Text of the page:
The Cool Kids / Shabazz Palaces
Tacklebox / Of Light / Shabazz Palaces
(Self-released / Templar Label Group; 2010 / 2009 / 2009)
By Clayton Purdom | 12 June 2010
If anything, I underrated the Cool Kids’ last mixtape at 73%: Gone Fishing is pound-for-pound one of the most aurally pleasing hip-hop records of the past, say, three years, eschewing a lot of the crispness and snap of the Cool Kids’ proper debut for a gauzy, long-playing sense of cool. It’s not great, but it sounds great, and lazy as a day off spent stoned. Beats fade in and out of each other; raps begin, half-start, tumble over themselves for a giggling mulligan. At seventy minutes it pushed its luck but, over time, validated this sprawl through sheer gregariousness. The title felt non sequitur but may be apt: it’s rap music I’d fucking fish to. I don’t even fish!
So Tacklebox has a lot to live up to, at least to these ears, and lest I speak too soon I’ll merely assert today that it’s good. It seems simultaneously tighter and more low-key than its predecessor, its transitions clear-cut but verses utterly slow-motion. “Freak City,” delightfully, moves at an absolute creep, its verses coming through at a megaphoned whisper, and when they switch up the beat in its final third it gets slower. Coupled with the duo’s increasingly precise diction and cadences, the feel is closer to a screwed and chopped T.I. record than the duo’s previous Rick Rubin/Rakim reference points. As emcees, they’ve got nothing here to win new fans, but old ones will find stupid quantities of ’90s nostalgia, Midwest pride and low-brow disses, all spit at an emotionless monotone.
It is, moreso than its predecessor, take-it-or-leave-it stuff, immensely appealing to people who like their beats upfront and probably immensely un-appealing to people who have issues with the size of their rappers’ jeans. Regardless, it all congeals magnanimously in three cut-and-dry bangers: the slow-bloom fuck-track “Birthdays,” the Native Tongues goofaround “Great Outdoors” and the barbecue rap stunner “Summer Nights.” If these are the cuts shorn from the still-pending When Fish Ride Bicycles long-player, what’s left should be pretty fucking great. Still, the overall triumph of Tacklebox is the same as that of Gone Fishing: it shows the Cool Kids eschewing their early tag as singles artists and solidifying their (yeah) inimitably cool aesthetic with increasing confidence. If it will slowly infect and then become one with my brain, with the weather, with the sweat on my walls, as its predecessor did, all remains to be seen.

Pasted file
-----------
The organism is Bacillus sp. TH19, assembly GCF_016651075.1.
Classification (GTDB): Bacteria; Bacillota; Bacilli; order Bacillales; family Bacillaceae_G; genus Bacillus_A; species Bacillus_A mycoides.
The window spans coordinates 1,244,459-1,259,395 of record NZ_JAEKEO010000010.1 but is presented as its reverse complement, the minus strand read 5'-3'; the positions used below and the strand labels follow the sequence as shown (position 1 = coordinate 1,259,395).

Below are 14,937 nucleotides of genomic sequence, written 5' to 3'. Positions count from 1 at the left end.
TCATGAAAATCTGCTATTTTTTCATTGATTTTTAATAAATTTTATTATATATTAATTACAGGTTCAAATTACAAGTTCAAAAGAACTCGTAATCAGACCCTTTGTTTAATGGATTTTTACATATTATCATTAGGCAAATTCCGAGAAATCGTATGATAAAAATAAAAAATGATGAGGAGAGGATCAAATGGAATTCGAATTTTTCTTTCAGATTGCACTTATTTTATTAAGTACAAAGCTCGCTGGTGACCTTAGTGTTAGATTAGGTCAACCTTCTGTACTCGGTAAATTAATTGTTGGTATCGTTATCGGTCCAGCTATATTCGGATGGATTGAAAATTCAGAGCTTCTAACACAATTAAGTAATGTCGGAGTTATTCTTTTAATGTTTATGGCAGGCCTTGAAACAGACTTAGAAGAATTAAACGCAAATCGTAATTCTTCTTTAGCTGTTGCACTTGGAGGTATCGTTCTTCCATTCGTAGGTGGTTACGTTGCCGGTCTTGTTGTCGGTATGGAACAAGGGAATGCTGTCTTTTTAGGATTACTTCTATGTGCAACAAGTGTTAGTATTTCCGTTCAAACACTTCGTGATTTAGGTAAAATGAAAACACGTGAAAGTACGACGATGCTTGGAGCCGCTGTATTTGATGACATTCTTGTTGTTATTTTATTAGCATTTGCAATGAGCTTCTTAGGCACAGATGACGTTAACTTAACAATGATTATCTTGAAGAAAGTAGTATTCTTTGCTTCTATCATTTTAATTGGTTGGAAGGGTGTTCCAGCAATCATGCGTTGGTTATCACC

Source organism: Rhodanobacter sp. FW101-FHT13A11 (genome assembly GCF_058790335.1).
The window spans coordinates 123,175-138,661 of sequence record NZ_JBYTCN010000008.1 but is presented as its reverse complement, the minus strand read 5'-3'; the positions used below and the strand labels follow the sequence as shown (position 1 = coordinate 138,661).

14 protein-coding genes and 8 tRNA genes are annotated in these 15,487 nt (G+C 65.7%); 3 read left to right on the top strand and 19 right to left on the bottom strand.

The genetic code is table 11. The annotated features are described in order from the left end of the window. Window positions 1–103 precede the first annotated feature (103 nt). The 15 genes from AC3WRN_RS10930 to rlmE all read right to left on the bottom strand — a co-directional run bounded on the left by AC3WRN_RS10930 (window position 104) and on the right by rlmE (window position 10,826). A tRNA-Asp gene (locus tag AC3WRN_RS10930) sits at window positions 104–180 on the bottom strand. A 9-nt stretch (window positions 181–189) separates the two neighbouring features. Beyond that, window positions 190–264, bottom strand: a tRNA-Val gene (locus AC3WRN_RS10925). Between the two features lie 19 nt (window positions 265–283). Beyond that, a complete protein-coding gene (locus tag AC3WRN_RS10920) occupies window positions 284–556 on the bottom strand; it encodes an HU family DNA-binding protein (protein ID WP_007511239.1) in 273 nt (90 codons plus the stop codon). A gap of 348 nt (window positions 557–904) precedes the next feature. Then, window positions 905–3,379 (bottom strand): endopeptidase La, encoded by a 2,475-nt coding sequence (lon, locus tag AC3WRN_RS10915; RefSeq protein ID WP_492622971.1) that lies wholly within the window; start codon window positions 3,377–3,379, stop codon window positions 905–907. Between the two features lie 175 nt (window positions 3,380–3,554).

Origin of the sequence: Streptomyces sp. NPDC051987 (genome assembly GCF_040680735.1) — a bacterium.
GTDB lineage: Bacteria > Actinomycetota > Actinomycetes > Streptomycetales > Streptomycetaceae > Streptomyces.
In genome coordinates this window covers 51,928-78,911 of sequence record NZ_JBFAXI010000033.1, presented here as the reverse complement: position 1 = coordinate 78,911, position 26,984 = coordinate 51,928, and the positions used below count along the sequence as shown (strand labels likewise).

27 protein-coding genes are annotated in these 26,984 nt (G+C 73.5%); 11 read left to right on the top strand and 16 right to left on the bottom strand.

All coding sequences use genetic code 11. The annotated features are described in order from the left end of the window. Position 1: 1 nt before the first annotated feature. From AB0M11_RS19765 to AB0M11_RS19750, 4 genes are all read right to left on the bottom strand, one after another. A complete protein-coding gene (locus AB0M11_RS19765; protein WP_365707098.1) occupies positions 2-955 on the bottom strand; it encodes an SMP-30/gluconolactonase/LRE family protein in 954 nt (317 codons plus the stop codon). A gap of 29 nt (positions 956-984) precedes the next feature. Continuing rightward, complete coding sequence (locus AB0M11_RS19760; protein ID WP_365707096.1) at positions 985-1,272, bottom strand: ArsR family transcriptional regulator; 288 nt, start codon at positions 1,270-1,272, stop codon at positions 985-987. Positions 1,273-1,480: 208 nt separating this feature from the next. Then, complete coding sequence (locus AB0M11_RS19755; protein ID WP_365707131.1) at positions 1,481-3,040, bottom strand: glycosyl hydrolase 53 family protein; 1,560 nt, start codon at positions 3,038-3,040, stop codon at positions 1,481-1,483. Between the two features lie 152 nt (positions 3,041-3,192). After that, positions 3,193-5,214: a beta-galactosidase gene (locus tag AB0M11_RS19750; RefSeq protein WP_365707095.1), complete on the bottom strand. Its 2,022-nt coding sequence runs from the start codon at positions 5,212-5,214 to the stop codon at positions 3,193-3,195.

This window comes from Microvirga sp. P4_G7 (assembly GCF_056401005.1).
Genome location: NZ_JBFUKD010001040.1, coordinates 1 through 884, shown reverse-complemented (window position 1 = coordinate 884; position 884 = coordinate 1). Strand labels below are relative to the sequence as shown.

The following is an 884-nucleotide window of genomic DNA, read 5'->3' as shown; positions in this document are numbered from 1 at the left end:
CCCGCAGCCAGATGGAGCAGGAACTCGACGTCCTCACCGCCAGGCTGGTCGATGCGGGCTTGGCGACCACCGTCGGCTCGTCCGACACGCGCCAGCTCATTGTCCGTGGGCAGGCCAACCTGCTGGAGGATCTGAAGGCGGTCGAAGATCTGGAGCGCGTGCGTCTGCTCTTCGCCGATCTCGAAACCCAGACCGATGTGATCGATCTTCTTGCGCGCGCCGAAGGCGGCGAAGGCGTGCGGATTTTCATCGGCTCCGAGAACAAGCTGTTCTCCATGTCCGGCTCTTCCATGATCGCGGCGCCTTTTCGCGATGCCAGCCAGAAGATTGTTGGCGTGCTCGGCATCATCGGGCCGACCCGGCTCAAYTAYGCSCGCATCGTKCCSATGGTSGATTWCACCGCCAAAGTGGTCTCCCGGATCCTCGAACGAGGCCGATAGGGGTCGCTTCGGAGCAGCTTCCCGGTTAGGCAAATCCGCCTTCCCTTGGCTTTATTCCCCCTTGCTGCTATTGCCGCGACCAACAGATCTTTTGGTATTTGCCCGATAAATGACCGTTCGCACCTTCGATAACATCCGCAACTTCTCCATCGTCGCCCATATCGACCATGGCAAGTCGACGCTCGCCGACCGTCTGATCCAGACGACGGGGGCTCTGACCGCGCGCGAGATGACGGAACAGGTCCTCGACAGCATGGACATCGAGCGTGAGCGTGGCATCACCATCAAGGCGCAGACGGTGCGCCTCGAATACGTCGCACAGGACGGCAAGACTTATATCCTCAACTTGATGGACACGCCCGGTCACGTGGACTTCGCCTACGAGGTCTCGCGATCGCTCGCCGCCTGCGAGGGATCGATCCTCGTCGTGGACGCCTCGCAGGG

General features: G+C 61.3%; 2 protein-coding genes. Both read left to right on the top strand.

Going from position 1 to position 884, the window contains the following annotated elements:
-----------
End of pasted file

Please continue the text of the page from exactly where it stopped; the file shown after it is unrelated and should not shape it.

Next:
Shabazz Palaces are in a position similar to the Cool Kids a few years ago, coming into sudden relevance after emerging from seemingly nowhere—and by nowhere I mean Seattle, Digable Planets, and the family line of weed-head punchline Gonjasufi, whose Twitter feed neatly approximates the feeling of being lobotomized. Thusly, in principle, I get why people might want to avoid Shabazz Palaces, sort of a low-brow inverse of the same reasons high-brow folks want to shirk the Cool Kids. I can concede a disbelief that something so hip and perfect could actually deliver. But then “Kill White T,” the first and best track off Shabazz Palaces’ two EPs, drops from your speakers, and fuck a nebulous hype, that shit sounds like the birth of a new universe. “Kill White T” is sinuous and sinister, full of hooks that emerge from nowhere and recede; it is hip-hop, definitely, but abstracted beyond recognition, vaguely Eastern and zither-y but not even kind of Timbaland-esque. Okay, maybe kind of Timbaland-esque, but only in the capacity that it furthers his sound in a way even he hasn’t managed since Futuresex (2006). It sounds seismic and evil—rumbling, violent and quiet. It’s ill.
Shabazz Palaces are not all that that would lead you to believe—not quite—but the drop-off from “Kill White T” isn’t bad. And these are, after all, EPs—a trial run at worst, a promise at best, and on these terms the records are thrilling. They slide through grime-y reggaeton on the preposterously titled “32 black leaves,” through dubstep wobbles on “100sph”; they fucking barrel through Prefuse-ish trip-hop on “Capital 5,” if that sentence even makes sense. Which it doesn’t. Like the Cool Kids, Shabazz Palaces evince something at their core ice cold and neo-Mobb Deep that can’t be questioned. We know in 2010 that “authenticity” doesn’t exist, though—so what could it be? The answer lies within their commonality. Because for all the Cool Kids’ Animaniacs references and all Shabazz Palaces’ abstruse concern with the celestial, these records end with remarkably similar conclusions. The Cool Kids eschew emceeing finally, some beat skittering to a close against sirens and a nonsensical hook; Shabazz Palaces’ Butterfly, with all the ontological urgency that has defined this small ouevre thus far, asks, “That’s what’s up?” and answers with a mantra-like: “That’s what’s up, that’s what’s up, that’s what’s up,” the beat fading off into nothing. Quiet as can be, both collectives scream, still, promise.